There’s been some uproar from residents around Lincoln Center over the nuisance that Fashion Week is for them. What are your thoughts on a permanent location for the event?
Do you attend any of the shows?
Fashion Week generates so much income for New York. How do you plan to capitalize on this and keep the economy growing?
How do you deal with the increased number of participants and tourists that crowd the event?
There’s been a lot of conversation this year about women taking a more active role in the work place — specifically around Lean In. Did you read that?
Do you think she’s just capitalizing on the zeitgeist or doing something more meaningful?
“I think she’s really seized a moment. I think she’s spurred a great conversation out there about what women need to do to seize their individual moments in their individual workplaces in their individual lives. I think she kind of opened herself up in a way to be the face of that. It’s enormously brave; it’s enormously useful.”
Do you think she’s right? Do you believe that women do have a tendency to hold themselves back in a business setting?
What would you say to women who are afraid of being perceived as forceful?
“You know what? There will be a moment in life, whether you’re forceful or not, where someone will label you something that is negative. You might as well go through life the way you want to. If what you want is to be engaged and forceful, to 'lean in,' well, do that. At the end of the day, somebody someday is going to say something about you. At least you can look back and say you lived the way you wanted to.”
Becoming the mayor of New York City is said to be the second hardest job in America. How do you personally maintain work/life balance? Do you think it is possible to "have it all"?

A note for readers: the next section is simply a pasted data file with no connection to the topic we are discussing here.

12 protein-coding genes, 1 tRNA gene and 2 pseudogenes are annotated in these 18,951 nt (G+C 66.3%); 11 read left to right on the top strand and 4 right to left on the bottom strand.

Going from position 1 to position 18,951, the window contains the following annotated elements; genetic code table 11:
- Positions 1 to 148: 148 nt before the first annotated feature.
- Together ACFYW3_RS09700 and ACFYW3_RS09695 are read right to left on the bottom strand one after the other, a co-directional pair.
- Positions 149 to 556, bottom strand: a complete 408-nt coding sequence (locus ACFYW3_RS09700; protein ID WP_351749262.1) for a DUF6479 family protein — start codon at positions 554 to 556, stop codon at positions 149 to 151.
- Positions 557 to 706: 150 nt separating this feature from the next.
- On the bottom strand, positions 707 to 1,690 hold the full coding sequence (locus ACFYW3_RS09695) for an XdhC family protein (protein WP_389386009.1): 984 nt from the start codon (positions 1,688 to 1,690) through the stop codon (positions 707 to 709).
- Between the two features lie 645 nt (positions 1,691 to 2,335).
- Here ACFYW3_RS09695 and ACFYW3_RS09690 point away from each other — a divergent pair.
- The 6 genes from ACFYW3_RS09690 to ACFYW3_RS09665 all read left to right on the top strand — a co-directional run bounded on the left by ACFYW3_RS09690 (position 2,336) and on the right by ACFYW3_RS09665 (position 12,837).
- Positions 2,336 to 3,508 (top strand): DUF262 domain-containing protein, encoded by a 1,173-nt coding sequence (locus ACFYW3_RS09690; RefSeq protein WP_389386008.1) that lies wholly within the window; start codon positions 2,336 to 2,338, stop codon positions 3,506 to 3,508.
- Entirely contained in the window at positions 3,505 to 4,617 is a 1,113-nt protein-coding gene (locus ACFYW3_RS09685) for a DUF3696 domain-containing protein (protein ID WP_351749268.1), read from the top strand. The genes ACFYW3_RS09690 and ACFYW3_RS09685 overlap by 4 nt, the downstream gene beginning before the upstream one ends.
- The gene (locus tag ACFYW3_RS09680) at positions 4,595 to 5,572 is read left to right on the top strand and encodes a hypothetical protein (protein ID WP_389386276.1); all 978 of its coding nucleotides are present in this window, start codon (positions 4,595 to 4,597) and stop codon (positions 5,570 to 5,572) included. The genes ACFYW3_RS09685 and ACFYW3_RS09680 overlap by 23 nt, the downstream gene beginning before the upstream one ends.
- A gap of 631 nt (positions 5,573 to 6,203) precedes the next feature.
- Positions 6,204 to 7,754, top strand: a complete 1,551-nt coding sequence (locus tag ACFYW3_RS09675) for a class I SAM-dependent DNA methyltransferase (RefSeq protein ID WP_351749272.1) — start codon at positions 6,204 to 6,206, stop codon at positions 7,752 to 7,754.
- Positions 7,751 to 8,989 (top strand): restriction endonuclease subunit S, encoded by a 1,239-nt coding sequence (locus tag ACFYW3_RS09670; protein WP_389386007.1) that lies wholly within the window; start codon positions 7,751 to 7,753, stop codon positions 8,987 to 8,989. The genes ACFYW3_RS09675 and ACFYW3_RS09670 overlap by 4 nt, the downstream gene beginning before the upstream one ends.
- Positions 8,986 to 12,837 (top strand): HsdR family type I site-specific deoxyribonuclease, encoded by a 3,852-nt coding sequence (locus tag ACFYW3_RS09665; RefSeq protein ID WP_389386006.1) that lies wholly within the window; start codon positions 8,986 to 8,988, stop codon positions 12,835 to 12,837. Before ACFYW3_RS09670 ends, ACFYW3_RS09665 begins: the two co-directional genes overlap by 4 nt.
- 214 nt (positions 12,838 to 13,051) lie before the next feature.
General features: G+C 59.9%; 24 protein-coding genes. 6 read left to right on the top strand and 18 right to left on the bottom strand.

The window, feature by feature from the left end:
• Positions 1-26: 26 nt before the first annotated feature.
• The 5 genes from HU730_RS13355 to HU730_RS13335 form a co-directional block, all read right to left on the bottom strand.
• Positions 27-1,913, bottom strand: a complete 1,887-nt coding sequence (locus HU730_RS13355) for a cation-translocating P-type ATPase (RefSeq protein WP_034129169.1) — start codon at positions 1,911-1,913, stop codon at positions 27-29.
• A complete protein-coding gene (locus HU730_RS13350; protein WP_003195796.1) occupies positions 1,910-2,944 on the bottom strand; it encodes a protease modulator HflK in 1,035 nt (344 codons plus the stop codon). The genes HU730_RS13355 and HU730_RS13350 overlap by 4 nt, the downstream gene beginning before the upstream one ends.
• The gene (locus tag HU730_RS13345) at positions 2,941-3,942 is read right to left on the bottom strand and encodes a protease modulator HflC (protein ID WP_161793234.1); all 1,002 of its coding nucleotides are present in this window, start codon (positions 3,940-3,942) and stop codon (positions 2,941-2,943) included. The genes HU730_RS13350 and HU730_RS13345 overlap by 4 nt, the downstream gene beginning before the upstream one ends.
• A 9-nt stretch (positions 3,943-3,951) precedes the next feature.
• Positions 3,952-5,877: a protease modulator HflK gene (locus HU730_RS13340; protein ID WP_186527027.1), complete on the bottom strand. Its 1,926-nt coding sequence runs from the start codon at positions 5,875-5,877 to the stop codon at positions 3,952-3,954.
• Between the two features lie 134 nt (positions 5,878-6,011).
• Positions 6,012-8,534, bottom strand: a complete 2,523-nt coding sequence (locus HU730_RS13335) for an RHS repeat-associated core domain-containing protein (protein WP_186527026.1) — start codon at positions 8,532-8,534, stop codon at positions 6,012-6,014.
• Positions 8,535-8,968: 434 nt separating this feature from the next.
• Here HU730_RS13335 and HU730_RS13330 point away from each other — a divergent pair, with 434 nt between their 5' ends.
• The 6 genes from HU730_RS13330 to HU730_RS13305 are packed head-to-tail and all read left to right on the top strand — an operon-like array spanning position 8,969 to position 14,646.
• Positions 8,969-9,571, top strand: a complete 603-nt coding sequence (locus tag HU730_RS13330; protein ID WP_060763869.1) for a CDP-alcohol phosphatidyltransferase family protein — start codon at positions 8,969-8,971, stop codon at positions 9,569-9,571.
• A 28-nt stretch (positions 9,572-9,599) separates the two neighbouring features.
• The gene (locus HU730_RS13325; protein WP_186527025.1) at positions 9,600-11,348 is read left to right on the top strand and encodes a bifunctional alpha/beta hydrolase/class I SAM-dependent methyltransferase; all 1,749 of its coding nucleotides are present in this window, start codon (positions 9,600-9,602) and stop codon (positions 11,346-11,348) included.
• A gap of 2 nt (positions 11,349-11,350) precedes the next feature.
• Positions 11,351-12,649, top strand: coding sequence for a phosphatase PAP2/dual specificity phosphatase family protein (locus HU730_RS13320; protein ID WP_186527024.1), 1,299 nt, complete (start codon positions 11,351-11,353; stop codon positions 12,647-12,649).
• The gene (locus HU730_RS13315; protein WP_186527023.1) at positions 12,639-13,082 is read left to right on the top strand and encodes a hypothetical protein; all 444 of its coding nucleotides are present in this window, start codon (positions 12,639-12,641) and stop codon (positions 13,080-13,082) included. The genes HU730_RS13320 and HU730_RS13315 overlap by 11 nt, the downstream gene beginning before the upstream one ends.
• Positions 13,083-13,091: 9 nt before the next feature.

“My work/life balance is often not that good! I’m probably not the best role model for that. I think 'having it all' is a phrase I don’t particularly like. You need to have what you want. ‘All’ seems to me to be an imposed list, an imposed definition by society of what ‘all’ is supposed to be. As women, we should be able to decide what we want, how we want it, and [how we] get there. That means it won’t be perfect, there will be mistakes, but that’s fine; that’s human. ‘All’ should be a determination of what we want, not what somebody else or society says.”
Why do you think it’s hard to come to terms with people in power, especially powerful, intelligent women caring about the way they look? Take, for instance, the New York Magazine backlash?
Do you have anybody you consider to be a mentor? What’s the most valuable piece of advice they gave you?
If elected, you’ll be the first woman in this position. How important is that in the context of this city’s history?
“I think it’s incredibly important! We’re New York! We’re a trailblazing place where things happen that have never happened before, and the rest of the world follows our lead. For us to be this far into New York’s history and never to have had a woman mayor, that’s not a good part of our record. I think we need to change that. It’ll make a big difference in how women and girls see their potential in this city.”
What challenges do you face that your opponents might not?
“I remember when Hillary was at an event for Obama, and she said she couldn’t wait to go back to exercising because every morning she woke up and had her hair done — [while] Obama woke up and went for a jog. Political races are challenging regardless of your gender. I think there are all different kinds of challenges across the board.”